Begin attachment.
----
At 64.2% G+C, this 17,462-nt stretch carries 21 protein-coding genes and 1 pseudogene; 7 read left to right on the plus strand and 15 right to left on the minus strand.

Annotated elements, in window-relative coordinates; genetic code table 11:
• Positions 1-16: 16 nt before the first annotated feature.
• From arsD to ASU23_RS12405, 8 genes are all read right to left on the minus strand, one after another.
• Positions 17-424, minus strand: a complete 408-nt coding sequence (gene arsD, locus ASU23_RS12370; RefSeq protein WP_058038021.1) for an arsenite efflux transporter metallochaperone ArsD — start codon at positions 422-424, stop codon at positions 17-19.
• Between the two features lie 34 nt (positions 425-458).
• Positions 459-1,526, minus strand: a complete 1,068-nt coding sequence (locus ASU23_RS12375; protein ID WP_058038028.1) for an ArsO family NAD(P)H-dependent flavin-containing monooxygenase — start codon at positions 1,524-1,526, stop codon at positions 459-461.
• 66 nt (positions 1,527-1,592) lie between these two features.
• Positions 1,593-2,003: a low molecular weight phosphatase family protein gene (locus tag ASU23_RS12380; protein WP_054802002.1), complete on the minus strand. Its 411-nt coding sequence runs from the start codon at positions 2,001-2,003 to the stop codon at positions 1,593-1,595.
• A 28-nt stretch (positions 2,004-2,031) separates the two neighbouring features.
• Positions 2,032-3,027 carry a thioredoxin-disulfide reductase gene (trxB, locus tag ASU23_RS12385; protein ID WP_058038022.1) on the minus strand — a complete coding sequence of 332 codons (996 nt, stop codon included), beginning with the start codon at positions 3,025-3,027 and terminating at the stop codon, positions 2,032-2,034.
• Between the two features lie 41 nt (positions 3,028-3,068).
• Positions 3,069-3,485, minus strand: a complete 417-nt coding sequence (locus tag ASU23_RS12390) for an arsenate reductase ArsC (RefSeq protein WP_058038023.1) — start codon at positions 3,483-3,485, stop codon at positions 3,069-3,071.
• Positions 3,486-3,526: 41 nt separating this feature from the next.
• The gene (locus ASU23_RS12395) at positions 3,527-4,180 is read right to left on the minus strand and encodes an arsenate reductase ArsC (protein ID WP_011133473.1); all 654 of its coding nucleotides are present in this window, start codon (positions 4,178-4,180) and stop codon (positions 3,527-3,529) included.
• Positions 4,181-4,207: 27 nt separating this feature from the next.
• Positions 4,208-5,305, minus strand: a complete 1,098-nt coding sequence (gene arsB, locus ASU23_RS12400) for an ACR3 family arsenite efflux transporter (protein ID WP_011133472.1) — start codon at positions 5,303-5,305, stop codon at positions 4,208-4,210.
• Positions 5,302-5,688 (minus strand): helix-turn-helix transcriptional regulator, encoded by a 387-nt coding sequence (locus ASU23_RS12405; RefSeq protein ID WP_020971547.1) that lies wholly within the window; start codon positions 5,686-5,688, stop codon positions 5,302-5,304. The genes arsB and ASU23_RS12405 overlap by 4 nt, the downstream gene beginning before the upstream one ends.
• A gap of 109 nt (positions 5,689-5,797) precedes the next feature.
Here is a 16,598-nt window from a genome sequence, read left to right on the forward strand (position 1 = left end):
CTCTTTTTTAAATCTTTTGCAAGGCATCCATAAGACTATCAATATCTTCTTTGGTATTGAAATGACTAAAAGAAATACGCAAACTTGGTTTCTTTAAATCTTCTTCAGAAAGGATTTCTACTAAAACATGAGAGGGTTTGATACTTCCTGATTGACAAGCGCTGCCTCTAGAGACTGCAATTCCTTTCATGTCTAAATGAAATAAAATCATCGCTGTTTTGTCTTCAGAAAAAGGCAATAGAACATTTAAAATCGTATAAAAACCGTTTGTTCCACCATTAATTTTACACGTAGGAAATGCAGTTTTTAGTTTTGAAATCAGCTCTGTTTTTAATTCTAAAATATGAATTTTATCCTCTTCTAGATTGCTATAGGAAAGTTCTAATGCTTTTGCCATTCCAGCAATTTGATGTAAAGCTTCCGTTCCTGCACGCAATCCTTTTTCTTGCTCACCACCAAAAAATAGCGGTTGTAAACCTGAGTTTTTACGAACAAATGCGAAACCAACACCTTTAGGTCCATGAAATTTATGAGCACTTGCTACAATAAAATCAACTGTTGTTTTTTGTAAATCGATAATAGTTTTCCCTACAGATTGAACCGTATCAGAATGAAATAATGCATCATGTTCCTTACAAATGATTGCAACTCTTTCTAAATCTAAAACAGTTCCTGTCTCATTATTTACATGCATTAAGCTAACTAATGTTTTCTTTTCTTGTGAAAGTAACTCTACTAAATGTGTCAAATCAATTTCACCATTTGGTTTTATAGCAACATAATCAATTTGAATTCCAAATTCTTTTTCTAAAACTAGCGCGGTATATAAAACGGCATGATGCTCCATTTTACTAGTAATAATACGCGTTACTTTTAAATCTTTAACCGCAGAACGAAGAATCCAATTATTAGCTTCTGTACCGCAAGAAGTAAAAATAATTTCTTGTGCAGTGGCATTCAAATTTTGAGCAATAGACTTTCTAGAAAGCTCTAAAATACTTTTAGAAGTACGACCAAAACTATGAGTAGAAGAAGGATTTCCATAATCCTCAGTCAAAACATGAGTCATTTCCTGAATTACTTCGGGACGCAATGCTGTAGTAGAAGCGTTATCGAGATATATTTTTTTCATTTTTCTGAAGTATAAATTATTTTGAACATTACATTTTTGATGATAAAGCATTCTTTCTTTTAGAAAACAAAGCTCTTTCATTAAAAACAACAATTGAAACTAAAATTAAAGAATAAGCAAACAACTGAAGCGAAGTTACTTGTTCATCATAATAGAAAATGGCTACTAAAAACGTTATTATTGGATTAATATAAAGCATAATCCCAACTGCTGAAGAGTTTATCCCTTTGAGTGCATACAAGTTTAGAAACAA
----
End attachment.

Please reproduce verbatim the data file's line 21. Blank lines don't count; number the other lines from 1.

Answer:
CTCTTTTTTAAATCTTTTGCAAGGCATCCATAAGACTATCAATATCTTCTTTGGTATTGAAATGACTAAAAGAAATACGCAAACTTGGTTTCTTTAAATCTTCTTCAGAAAGGATTTCTACTAAAACATGAGAGGGTTTGATACTTCCTGATTGACAAGCGCTGCCTCTAGAGACTGCAATTCCTTTCATGTCTAAATGAAATAAAATCATCGCTGTTTTGTCTTCAGAAAAAGGCAATAGAACATTTAAAATCGTATAAAAACCGTTTGTTCCACCATTAATTTTACACGTAGGAAATGCAGTTTTTAGTTTTGAAATCAGCTCTGTTTTTAATTCTAAAATATGAATTTTATCCTCTTCTAGATTGCTATAGGAAAGTTCTAATGCTTTTGCCATTCCAGCAATTTGATGTAAAGCTTCCGTTCCTGCACGCAATCCTTTTTCTTGCTCACCACCAAAAAATAGCGGTTGTAAACCTGAGTTTTTACGAACAAATGCGAAACCAACACCTTTAGGTCCATGAAATTTATGAGCACTTGCTACAATAAAATCAACTGTTGTTTTTTGTAAATCGATAATAGTTTTCCCTACAGATTGAACCGTATCAGAATGAAATAATGCATCATGTTCCTTACAAATGATTGCAACTCTTTCTAAATCTAAAACAGTTCCTGTCTCATTATTTACATGCATTAAGCTAACTAATGTTTTCTTTTCTTGTGAAAGTAACTCTACTAAATGTGTCAAATCAATTTCACCATTTGGTTTTATAGCAACATAATCAATTTGAATTCCAAATTCTTTTTCTAAAACTAGCGCGGTATATAAAACGGCATGATGCTCCATTTTACTAGTAATAATACGCGTTACTTTTAAATCTTTAACCGCAGAACGAAGAATCCAATTATTAGCTTCTGTACCGCAAGAAGTAAAAATAATTTCTTGTGCAGTGGCATTCAAATTTTGAGCAATAGACTTTCTAGAAAGCTCTAAAATACTTTTAGAAGTACGACCAAAACTATGAGTAGAAGAAGGATTTCCATAATCCTCAGTCAAAACATGAGTCATTTCCTGAATTACTTCGGGACGCAATGCTGTAGTAGAAGCGTTATCGAGATATATTTTTTTCATTTTTCTGAAGTATAAATTATTTTGAACATTACATTTTTGATGATAAAGCATTCTTTCTTTTAGAAAACAAAGCTCTTTCATTAAAAACAACAATTGAAACTAAAATTAAAGAATAAGCAAACAACTGAAGCGAAGTTACTTGTTCATCATAATAGAAAATGGCTACTAAAAACGTTATTATTGGATTAATATAAAGCATAATCCCAACTGCTGAAGAGTTTATCCCTTTGAGTGCATACAAGTTTAGAAACAA